(Reuters) - U.S. District Judge Dan Polster ruled Wednesday that former Cleveland U.S. Attorney Carole Rendon, now in private practice at Baker & Hostetler, may not represent the pharmaceutical company Endo in two cases in the multidistrict litigation accusing opioids defendants of sparking the opioid crisis by misrepresenting the addictiveness of prescription painkillers.
Judge Polster said that through Rendon’s previous leadership of an interdepartmental task force on the opioid crisis, the ex-prosecutor was privy to confidential information about how Cleveland and Cuyahoga County were responding to the consequences of opioid abuse. He concluded that the confidential information Rendon possessed “may go to the heart” of damages claims by the city and county she once served as a federal prosecutor, so it would “not be appropriate” for her and Baker Hostetler to continue to defend Endo in those suits.
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The judge said he was swayed by a letter from the Justice Department, sent in response to a query from him, confirming that Cuyahoga County and Cleveland law enforcement officials shared confidential information with Rendon in the course of the task force’s work. Judge Polster also cited a declaration and testimony from Cleveland police commander Gary Gingell, head of the city’s specialized opioids unit, who said he felt “betrayed” by Rendon’s work for Endo after working with her on the task force.
“In community relations, just as in personal relationships, years of trust can be undone in a very short period of time,” Judge Polster wrote.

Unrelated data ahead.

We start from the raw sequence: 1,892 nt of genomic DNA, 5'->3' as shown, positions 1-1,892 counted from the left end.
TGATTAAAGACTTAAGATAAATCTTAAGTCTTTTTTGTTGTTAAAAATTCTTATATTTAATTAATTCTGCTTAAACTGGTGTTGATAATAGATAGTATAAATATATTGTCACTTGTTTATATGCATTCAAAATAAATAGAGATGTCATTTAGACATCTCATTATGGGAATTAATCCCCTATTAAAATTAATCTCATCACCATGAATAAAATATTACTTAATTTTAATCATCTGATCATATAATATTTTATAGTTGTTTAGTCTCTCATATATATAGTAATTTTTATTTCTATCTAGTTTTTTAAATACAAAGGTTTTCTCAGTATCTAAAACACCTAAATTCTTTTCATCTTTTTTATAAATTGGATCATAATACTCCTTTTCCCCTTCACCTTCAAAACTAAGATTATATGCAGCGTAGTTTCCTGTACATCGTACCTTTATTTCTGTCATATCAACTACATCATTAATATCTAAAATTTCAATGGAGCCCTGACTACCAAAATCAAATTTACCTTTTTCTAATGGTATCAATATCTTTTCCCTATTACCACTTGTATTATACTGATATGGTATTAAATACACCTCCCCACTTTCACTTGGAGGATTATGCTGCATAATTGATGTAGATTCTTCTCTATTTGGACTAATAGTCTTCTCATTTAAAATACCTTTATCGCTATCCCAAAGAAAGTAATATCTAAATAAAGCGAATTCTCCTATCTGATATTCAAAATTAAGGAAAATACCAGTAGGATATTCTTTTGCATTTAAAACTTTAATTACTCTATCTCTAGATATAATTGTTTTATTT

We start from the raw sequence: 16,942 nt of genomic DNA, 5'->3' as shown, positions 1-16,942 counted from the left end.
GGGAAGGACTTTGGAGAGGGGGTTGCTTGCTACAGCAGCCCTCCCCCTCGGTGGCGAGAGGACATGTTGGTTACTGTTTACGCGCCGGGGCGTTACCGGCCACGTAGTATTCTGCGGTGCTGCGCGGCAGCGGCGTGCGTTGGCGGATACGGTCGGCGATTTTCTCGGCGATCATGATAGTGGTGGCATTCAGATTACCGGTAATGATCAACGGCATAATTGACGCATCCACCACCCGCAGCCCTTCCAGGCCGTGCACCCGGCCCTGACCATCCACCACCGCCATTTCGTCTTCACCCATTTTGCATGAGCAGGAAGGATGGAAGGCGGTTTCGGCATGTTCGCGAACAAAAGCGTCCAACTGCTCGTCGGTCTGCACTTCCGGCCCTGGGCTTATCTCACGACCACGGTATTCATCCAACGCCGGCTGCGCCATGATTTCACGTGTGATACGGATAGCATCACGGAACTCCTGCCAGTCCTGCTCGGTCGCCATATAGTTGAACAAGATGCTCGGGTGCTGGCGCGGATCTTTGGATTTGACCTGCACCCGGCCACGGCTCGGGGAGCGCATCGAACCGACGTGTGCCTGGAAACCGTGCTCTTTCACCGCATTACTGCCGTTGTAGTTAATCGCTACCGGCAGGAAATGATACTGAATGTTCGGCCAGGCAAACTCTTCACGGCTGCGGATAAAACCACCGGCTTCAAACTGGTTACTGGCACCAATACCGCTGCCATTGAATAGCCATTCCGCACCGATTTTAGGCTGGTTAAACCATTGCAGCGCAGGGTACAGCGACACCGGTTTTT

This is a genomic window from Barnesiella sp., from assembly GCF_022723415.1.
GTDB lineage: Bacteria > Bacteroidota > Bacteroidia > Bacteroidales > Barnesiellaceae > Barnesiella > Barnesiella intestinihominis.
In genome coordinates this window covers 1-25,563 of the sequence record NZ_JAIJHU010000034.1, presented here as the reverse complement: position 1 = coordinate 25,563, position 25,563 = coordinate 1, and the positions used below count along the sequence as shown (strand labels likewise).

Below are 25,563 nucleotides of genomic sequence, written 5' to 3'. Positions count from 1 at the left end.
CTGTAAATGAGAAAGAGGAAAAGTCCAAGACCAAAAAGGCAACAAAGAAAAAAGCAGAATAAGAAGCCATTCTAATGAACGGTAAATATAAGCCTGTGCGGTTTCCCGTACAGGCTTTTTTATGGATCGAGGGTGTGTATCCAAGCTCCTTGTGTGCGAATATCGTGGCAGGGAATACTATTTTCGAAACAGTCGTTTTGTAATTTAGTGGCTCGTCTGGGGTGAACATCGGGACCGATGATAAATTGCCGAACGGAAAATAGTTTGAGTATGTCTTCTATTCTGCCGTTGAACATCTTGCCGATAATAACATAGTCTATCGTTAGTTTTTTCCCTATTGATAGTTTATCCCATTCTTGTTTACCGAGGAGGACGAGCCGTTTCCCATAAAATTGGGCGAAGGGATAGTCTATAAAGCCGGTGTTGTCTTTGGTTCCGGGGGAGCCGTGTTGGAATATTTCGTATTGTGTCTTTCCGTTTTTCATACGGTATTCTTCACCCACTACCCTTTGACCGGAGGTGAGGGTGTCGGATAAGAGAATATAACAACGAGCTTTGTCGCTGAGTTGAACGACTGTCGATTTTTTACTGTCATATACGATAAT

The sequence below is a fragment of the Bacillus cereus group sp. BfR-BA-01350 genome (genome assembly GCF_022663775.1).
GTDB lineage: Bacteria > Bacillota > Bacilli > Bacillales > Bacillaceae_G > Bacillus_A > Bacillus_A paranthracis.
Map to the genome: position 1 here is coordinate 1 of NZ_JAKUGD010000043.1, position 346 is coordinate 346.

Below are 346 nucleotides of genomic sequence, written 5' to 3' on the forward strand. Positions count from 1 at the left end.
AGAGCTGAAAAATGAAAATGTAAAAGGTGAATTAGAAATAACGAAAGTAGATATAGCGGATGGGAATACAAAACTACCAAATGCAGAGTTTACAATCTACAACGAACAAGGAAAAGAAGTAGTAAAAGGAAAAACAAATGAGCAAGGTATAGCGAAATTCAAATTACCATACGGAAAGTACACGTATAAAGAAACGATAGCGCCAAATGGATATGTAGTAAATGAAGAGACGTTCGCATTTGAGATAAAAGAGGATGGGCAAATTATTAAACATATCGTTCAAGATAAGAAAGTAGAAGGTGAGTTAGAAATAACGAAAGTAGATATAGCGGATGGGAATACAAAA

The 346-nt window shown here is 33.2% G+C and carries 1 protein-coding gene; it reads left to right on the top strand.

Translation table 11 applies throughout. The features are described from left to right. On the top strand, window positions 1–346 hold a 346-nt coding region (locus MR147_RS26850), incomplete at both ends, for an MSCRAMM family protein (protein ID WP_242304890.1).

The judge said he has high regard for Rendon and believes her work as U.S. attorney, including a consent decree between the federal government and the Cleveland police force, “will benefit the citizens of this area for years to come.” But in the unique circumstances of the opioids MDL, in which more than 1,500 cities and counties are seeking to recoup billions of taxpayer dollars under novel legal theories, Judge Polster said, Rendon and her firm can’t defend Endo.
Rendon did not immediately respond to my email requesting comment. Endo chief legal officer Matthew Maletta said in an email statement that he agrees with Judge Polster’s praise for Rendon’s work but not with the judge’s DQ ruling. “”I respectfully disagree … with both his analysis and his decision to disqualify Ms. Rendon and Baker Hostetler from representing Endo in opioid cases involving Cuyahoga County and the City of Cleveland,” Maletta wrote. “Endo is currently evaluating its options.”
Cleveland’s lawyer, Mark Pifko of Baron & Budd, referred my email to Cuyahoga County counsel Hunter Shkolnik of Napoli Shkolnik, who sent an email statement: “We appreciate the careful consideration Judge Polster has given to a very difficult issue and further appreciate the additional steps taken by referring the matter to the Department of Justice for guidance … A fair judicial process is critical. Today’s decision is a step in that direction.”